MADELEINE BRAND, host:
Speaking of too close for comfort, Senator Hillary Clinton is not exactly dropping out of the presidential race. On Saturday she says she will suspend her campaign, but keep her delegates. New York Democratic Congressman Charles Rangel has been a long time Hillary supporter. Here he is on "Fox News Today."
Representative CHARLES RANGEL (Democrat, New York): The problem with that type of philosophy is it puts the congressional delegation in limbo, because we leave Washington to go home without having endorsed Obama. And so we have to be able to say that he's won, and that we now have got to bring about unity.
BRAND: NPR's David Greene is here with more. And David, what exactly does that mean, that she would suspend her campaign, but keep her delegates? Why would she want to keep her delegates?
DAVID GREENE: Well, it's a good question. And we're not totally sure what she's going to do. An adviser told me yesterday that this is something that she's planning on at this point, hanging on to her delegates and just suspending her campaign. And this would mean, you know, she'd stop traveling, she'd stop her campaign activities, and she'd be essentially out of the race.
But it sort of keeps her there. I mean, delegates could still cast their vote for her at the convention. There's still a campaign that she could resurrect theoretically at some point and she can still raise money to help pay off her debts. And you know, it depends how she handles it. She could just fade away, or become a big supporter of Barack Obama. But there are also some questions about whether she'd really be stepping aside if she still had that campaign going and some money coming in.
And also, you know, what message she's going to send to those delegates, you know, does she hold on to them for leverage and wait a bit to tell them that they should all support Obama? Does she tell them that they should definitely all support Barack Obama at the convention? So it gives her still sort of a wedge into the campaign and keeps her there.
BRAND: Well she certainly has a lot, millions, of supporters, and very fervent supporters. So what is she telling them today?
GREENE: Well, she wrote an email to her supporters this morning. And I can't say that she was hugely complimentary of Barack Obama. There wasn't a lot there praising him. She simply said that her differences with Obama are small compared to the differences that she has with Senator McCain and the Republicans.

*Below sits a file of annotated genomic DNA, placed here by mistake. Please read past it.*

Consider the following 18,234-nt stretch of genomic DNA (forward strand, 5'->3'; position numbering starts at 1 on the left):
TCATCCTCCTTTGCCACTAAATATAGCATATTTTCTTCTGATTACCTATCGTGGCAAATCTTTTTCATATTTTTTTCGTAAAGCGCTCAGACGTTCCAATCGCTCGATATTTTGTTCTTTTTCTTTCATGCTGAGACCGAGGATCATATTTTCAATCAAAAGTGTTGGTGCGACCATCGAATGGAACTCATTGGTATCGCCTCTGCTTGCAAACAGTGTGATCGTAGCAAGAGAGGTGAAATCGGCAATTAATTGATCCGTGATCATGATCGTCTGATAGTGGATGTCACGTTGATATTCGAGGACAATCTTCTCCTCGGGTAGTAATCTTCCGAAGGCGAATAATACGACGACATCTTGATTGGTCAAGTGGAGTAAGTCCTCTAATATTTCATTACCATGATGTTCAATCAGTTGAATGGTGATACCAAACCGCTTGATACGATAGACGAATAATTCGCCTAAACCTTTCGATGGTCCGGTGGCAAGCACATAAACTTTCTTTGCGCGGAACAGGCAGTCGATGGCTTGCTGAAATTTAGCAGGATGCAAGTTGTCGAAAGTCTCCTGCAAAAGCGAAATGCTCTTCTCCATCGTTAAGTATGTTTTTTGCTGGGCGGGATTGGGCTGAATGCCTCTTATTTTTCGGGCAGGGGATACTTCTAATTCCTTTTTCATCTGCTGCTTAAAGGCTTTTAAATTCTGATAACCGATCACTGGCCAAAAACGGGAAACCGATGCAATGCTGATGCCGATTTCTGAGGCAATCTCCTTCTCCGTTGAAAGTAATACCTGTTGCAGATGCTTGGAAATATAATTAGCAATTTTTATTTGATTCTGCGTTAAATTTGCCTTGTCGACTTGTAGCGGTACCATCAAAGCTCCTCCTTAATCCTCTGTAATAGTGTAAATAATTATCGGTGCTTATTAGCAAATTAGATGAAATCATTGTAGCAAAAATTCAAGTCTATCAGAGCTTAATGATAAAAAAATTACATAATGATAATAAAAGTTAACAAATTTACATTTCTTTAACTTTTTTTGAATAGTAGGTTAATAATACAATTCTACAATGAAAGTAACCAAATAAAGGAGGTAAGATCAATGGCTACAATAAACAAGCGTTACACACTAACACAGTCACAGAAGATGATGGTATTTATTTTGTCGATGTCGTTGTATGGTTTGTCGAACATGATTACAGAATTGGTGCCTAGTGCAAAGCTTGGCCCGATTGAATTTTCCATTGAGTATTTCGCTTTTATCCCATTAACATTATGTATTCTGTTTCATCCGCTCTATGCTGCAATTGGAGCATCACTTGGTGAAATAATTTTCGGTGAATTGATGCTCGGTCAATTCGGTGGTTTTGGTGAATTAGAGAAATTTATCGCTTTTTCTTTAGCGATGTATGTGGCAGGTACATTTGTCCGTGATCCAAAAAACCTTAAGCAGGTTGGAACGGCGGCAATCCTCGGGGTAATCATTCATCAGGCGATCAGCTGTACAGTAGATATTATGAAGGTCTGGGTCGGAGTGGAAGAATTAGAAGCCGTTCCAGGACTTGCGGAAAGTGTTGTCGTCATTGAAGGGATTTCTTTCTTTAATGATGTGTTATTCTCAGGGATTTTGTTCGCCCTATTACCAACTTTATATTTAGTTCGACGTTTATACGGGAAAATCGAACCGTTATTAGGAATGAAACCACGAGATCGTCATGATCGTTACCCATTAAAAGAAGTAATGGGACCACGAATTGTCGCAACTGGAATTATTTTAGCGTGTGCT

And she said, I have said throughout the campaign that I would strongly support Senator Obama if he were the Democratic Party's nominee, and I intend to deliver on that promise. But mostly, thanking her supporters and saying that she was going to, you know, stand for them the rest of her life.
BRAND: But still saying that she would be a better candidate, in effect, against John McCain?
GREENE: Didn't really say that, which is what we heard the other night in her non-concession speech in New York City. So she's come some distance from the other night.
BRAND: Now this might be heartening for the people who voted for her, but it seems that the superdelegates and politicians in Washington are getting a little frustrated with this refusal to concede.
GREENE: Yeah, it's sort of a slow transition that we're seeing. And what one of her adviser's said to me was there's millions of people out there who adore her and are committed to her, and that she just didn't feel like she could jump out of the race and abandon them as soon as the final votes were in. They would feel like she was just leaving them behind and she still has some leverage over these voters. And I think a lot of people are looking for signals from her about what they should do now. I met a woman at Clinton's speech in New York City the other night named Lorraine Borden(ph) and she had this to say.
Ms. LORRAINE BORDEN: I would only vote for Obama if Hillary felt that was the right thing, and announced it to all of us. If Hillary said stay home and not vote, I would stay home and not vote.
GREENE: So I mean, you can tell for people like Lorraine, they're waiting to hear what Hillary Clinton has to say. So it's going to be really interesting to see what she tells her supporters this weekend.
BRAND: David, you've been traveling with the Clinton campaign for a very, very, very long time now, and you know, looking back on it now, when did the beginning of the end happen?
GREENE: It's hard to pinpoint. I mean, you could look back a few months ago to Obama's big win in Wisconsin, when it was starting to become clear that he had the pledged delegates and he was on a trajectory to have enough in the end, that there was no way for Hillary Clinton to come back. But a month ago, Obama got the huge win in North Carolina. Hillary Clinton barely wins Indiana. The Clinton campaign just didn't meet the expectations they were hoping for, and I think since then it's been a lot of just wanting to finish the marathon, so to speak.
BRAND: And it's not over yet.
GREENE: Maybe not. We'll see this weekend.
BRAND: NPR's David Greene. Thank you.
GREENE: Always a pleasure.
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